D-Lib Magazine
May 2002

Volume 8 Number 5

ISSN 1082-9873


Digital Preservation A Long Journey

On April 25, I attended a Council on Library and Information Resources (CLIR) workshop, "Institute on the State of Digital Preservation: An International Perspective". I came away from the workshop with the impression that the presenters believe—as do I—that research involving digital preservation is extremely complex and presents enormous problems, but it is important to make a start.

Internationally, a great number of digital preservation projects are already underway. These projects face numerous, significant challenges, not the least of which is obtaining adequate funding. This, in addition to other factors, has encouraged the formation of partnerships among institutions and organizations to share resources and knowledge. Collaborative projects help leverage available funding as well as enable the sharing of lessons learned.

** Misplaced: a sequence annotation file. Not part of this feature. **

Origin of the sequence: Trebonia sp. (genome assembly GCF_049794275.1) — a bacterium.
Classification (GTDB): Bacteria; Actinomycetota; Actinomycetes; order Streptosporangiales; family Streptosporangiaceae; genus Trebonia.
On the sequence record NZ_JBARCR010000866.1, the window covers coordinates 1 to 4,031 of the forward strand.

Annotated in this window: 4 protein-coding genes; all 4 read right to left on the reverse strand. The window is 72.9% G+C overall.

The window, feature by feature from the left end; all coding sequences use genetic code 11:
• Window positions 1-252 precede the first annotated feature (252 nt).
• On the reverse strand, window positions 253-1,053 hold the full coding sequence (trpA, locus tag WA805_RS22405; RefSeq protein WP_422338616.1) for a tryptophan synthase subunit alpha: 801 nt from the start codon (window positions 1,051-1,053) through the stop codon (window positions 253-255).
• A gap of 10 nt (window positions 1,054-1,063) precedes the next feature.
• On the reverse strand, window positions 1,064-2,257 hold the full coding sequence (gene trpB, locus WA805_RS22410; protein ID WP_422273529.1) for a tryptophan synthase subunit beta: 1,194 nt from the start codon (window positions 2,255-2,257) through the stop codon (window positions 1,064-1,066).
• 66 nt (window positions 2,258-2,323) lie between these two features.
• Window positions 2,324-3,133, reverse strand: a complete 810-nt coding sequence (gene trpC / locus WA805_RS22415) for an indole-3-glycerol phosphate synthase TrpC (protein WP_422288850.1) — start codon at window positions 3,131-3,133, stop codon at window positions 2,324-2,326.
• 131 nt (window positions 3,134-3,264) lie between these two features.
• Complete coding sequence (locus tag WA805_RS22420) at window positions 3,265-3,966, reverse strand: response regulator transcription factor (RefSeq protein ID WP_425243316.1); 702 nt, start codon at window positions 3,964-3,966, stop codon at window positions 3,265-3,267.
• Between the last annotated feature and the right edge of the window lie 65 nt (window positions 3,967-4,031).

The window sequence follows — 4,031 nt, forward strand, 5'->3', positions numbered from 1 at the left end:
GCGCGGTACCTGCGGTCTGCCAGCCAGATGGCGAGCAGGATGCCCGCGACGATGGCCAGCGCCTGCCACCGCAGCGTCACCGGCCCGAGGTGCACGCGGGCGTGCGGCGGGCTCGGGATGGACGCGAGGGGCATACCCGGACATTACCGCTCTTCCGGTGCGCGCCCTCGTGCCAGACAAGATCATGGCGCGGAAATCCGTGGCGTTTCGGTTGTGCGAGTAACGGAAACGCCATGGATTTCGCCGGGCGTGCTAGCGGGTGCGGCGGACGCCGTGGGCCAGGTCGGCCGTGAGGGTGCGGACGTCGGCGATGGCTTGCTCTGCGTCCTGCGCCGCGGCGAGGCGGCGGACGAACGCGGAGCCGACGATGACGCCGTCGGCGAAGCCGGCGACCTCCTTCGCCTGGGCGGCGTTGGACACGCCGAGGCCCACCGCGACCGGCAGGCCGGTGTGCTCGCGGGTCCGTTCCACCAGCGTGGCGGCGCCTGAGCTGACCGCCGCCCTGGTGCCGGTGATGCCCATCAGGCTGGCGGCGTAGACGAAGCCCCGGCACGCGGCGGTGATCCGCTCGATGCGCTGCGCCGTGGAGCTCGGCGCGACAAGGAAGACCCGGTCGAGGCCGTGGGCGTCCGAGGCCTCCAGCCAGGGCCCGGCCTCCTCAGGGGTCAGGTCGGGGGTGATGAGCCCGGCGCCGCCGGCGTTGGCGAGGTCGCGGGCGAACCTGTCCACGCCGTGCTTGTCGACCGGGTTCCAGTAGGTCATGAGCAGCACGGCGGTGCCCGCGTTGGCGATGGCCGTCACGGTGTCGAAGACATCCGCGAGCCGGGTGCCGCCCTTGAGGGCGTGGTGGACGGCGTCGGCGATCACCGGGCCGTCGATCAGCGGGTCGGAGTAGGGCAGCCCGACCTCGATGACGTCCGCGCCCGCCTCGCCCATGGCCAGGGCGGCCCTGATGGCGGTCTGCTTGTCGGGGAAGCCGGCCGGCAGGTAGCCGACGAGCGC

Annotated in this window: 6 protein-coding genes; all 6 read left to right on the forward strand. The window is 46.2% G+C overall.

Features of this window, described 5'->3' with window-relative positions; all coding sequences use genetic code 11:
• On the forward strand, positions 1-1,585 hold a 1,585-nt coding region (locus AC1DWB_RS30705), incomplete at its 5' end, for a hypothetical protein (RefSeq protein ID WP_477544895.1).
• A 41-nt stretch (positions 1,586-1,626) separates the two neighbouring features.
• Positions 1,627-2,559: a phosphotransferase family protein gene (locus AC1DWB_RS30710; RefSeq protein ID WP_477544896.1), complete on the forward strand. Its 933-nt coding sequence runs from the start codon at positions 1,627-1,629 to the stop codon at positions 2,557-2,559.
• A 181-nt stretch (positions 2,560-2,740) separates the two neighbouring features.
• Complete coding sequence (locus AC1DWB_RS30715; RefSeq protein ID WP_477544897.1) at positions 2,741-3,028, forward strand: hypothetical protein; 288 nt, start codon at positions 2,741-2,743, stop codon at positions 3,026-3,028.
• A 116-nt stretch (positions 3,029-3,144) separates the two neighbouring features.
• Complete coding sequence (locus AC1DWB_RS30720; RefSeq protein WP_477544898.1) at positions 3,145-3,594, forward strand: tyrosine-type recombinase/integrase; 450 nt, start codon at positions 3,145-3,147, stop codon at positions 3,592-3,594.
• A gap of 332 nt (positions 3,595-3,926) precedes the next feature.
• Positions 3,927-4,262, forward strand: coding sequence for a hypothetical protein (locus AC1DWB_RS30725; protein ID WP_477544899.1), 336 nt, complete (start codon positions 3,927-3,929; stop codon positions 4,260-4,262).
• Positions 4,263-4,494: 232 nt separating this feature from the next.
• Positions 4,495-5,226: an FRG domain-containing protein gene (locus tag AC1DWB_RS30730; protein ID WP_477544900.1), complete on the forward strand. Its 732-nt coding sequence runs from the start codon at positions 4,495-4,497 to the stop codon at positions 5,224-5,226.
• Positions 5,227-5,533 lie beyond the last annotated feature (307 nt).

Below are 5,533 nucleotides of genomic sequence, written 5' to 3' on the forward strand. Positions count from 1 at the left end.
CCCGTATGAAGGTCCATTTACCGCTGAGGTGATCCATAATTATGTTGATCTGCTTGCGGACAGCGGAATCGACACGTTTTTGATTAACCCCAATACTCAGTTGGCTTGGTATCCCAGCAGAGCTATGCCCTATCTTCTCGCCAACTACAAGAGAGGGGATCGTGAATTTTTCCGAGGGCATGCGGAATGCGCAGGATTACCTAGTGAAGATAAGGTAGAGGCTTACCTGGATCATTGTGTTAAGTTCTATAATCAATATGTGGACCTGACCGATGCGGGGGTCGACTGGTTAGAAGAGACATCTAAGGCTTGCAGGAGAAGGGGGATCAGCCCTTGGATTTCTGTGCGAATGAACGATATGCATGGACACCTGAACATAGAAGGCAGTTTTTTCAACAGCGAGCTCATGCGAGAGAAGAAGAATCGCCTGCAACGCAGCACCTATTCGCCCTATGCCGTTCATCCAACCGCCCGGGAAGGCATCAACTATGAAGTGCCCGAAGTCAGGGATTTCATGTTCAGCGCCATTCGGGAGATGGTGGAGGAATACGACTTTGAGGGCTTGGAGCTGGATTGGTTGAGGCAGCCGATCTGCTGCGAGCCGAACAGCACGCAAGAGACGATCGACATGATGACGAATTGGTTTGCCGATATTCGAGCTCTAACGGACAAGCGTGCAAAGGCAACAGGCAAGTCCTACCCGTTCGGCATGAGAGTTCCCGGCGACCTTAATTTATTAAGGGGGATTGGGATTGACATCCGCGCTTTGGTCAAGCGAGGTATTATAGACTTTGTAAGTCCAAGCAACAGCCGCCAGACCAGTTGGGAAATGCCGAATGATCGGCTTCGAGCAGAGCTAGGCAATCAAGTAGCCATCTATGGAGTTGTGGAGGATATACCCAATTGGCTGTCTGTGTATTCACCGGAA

One such collaboration involves the Library of Congress (LC): the National Digital Information Infrastructure and Preservation Program (NDIIPP). In her presentation at the CLIR Institute, Laura Campbell, Director, National Digital Library Program at LC, pointed out that, while there is broad consensus on the urgency of the problem of how to preserve digital materials, and agreement on the need for solutions to be distributed and decentralized, there are still a number of unresolved issues, such as legal issues (intellectual property rights, liability), scope (what to preserve, by whom and at what level), balance between preservation and access, and economic issues, among others.

Add a bewildering array of technical issues to these legal, social, and economic challenges, mix in the difficulty of evaluating success without access to time travel, and one could be forgiven for feeling a bit overwhelmed The only solution to such a situation is the one that is now underway, and that is to get started and to remember that even the longest journey begins with a single step.

Bonita Wilson

Copyright© 2002 Corporation for National Research Initiatives

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DOI: 10.1045/may2002-editorial